Freddie Marryat, Marketing Manager, EngageIQ
Objections are a natural part of the sales process. If your prospect wasn’t a little hesitant to buy your product, they’d be a customer already. Yes, objections can be annoying, particularly if you hear the same one over and over again. But they are also a chance to understand your prospect better and sell to their specific needs.
That’s why Kyle Porter, the CEO of SalesLoft, refers to objections as gifts. “It’s the customer telling you something that will help you sell to them,” he says.
In this article, you’ll learn how to overcome almost any inside sales objections, as well as the exact responses our reps use to common objections on their sales calls.
Ready to get over objections? Let’s begin.
A Step by Step Guide to Handling Sales Objections
Almost any objection can be overcome if you are prepared and have a process in place. Here’s the step-by-step process our reps use when they are met with an objection on a sales call.
Listen Carefully to the Objection
Whenever a prospect objects, you must listen carefully to what they say. It can be tempting to cut them off and respond quickly. Don’t. Give them the time to speak openly about their concerns and hear what they have to say. The more you listen and the more they talk, the more ammunition you’ll have to overcome the objection shortly.
Validate Their Concerns
Now that your prospect has finished voicing their concerns, make it clear that you have heard what they have said and understood their point of view. It can help to repeat the prospect’s concerns back to them to make sure you have understood the issue correctly and to prove that you were, in fact, listening.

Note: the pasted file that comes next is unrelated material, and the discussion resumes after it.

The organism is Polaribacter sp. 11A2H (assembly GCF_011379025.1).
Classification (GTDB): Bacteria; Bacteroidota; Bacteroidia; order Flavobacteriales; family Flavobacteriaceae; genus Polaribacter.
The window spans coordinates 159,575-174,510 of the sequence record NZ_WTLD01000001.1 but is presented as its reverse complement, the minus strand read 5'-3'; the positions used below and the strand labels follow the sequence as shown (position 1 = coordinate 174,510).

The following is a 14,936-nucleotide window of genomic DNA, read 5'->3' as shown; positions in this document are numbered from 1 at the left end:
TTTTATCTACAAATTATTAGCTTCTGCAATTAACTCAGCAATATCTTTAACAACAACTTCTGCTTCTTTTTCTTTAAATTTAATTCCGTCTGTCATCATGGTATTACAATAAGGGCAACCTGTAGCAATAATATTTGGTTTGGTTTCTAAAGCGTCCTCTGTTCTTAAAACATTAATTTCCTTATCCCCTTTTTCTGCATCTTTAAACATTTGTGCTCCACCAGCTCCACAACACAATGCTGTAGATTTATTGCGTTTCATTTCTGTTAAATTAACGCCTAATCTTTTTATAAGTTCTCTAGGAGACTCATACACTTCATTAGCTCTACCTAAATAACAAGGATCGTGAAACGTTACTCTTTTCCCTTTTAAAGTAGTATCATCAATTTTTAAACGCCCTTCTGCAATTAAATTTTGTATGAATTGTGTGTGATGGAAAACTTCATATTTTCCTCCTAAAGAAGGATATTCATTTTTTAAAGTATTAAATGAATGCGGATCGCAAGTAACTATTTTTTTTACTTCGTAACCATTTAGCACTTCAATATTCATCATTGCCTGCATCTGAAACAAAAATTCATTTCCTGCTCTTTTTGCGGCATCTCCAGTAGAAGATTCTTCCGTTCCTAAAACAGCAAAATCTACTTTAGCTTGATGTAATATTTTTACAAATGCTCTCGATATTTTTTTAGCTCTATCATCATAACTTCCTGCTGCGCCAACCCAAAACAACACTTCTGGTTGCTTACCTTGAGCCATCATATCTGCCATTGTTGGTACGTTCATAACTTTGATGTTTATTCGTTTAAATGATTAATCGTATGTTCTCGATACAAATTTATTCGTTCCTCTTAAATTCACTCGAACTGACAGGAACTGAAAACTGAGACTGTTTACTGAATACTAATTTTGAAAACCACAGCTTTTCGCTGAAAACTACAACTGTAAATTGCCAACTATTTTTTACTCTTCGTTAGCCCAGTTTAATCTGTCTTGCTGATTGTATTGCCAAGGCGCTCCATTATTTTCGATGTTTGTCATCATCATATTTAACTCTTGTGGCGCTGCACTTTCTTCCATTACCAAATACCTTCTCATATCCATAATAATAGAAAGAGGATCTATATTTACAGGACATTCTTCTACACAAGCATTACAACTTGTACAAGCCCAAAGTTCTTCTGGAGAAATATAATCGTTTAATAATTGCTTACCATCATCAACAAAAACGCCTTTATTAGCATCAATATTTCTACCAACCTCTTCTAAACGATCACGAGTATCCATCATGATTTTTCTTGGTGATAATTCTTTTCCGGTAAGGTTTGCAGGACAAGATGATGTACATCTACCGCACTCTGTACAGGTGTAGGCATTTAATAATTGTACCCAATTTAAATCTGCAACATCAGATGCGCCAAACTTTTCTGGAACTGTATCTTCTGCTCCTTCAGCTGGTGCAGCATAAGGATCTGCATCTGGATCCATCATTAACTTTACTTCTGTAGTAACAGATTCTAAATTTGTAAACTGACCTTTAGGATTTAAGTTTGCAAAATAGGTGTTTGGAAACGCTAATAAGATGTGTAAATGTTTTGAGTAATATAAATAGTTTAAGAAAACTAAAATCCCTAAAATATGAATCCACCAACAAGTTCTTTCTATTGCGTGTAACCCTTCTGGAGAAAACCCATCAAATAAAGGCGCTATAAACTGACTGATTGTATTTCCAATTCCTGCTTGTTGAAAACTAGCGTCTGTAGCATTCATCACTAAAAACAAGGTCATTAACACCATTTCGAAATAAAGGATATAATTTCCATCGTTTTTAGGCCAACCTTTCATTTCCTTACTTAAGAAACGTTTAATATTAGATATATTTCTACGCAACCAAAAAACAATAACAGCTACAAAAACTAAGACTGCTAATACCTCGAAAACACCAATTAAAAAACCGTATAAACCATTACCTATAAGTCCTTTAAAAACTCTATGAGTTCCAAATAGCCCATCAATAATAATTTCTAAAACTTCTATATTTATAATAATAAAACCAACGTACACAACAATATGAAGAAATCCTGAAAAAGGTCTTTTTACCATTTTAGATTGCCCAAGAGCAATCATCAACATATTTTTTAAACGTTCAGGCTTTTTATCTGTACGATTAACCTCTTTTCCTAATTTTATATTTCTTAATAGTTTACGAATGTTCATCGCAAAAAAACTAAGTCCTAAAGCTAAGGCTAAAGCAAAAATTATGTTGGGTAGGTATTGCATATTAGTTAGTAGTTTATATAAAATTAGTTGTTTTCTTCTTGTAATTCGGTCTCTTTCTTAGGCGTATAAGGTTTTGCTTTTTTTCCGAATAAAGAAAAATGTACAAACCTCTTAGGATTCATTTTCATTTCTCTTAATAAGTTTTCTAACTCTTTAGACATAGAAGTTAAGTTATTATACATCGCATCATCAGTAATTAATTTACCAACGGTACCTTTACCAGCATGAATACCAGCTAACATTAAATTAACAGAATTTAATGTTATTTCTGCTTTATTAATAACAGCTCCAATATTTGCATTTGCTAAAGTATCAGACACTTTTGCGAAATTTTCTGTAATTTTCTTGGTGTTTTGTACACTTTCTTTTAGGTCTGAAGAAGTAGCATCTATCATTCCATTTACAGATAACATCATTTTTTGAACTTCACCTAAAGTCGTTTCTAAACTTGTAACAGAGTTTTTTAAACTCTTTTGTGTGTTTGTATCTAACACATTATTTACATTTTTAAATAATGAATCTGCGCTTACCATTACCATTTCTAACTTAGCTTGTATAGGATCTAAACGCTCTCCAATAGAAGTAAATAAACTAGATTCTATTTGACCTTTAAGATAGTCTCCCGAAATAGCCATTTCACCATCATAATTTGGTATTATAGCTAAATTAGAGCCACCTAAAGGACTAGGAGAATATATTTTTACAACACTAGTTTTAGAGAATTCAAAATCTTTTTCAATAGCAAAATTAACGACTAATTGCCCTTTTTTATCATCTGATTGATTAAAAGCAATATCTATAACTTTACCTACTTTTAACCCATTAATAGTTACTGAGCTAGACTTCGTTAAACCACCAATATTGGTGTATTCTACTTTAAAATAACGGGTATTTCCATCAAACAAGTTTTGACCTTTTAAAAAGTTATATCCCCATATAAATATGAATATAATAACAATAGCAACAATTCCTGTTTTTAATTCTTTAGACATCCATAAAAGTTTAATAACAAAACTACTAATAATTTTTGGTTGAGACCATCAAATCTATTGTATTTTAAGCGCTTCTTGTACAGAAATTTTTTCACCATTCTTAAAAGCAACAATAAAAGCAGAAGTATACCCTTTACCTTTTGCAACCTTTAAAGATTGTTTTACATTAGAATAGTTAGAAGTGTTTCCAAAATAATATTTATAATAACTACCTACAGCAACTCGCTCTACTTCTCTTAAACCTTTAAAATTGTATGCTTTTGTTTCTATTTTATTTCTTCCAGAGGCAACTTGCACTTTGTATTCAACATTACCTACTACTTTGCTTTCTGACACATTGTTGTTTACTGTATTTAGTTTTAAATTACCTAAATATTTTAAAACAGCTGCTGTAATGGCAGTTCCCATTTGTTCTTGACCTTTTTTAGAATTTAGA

You may find that upon repeating your prospect’s objections, they elaborate further. It’s not easy to articulate concerns on the spot, so encourage them to keep talking until you get to the crux of the issue.
Ask Follow-Up Questions
This is where the best SDRs come to the fore. Asking follow up questions is a great way to keep your prospects talking about their concerns so you can better understand them and pinpoint exactly how they can be overcome.
You’ll know from your sales training that asking open-ended questions is key. Don’t let your prospect give a one-word answer. And don’t forget to keep repeating back what you have heard and to continue validating their concerns.
It can be helpful to trust your gut when questioning prospects. If it seems like they are trying to fob you off, ask questions to get to the bottom of the matter. Ask if that’s the only issue they have or whether anything else would make them think twice. This line of questioning can help you get to the real problem while ensuring that your prospect won’t just come up with another objection further down the line.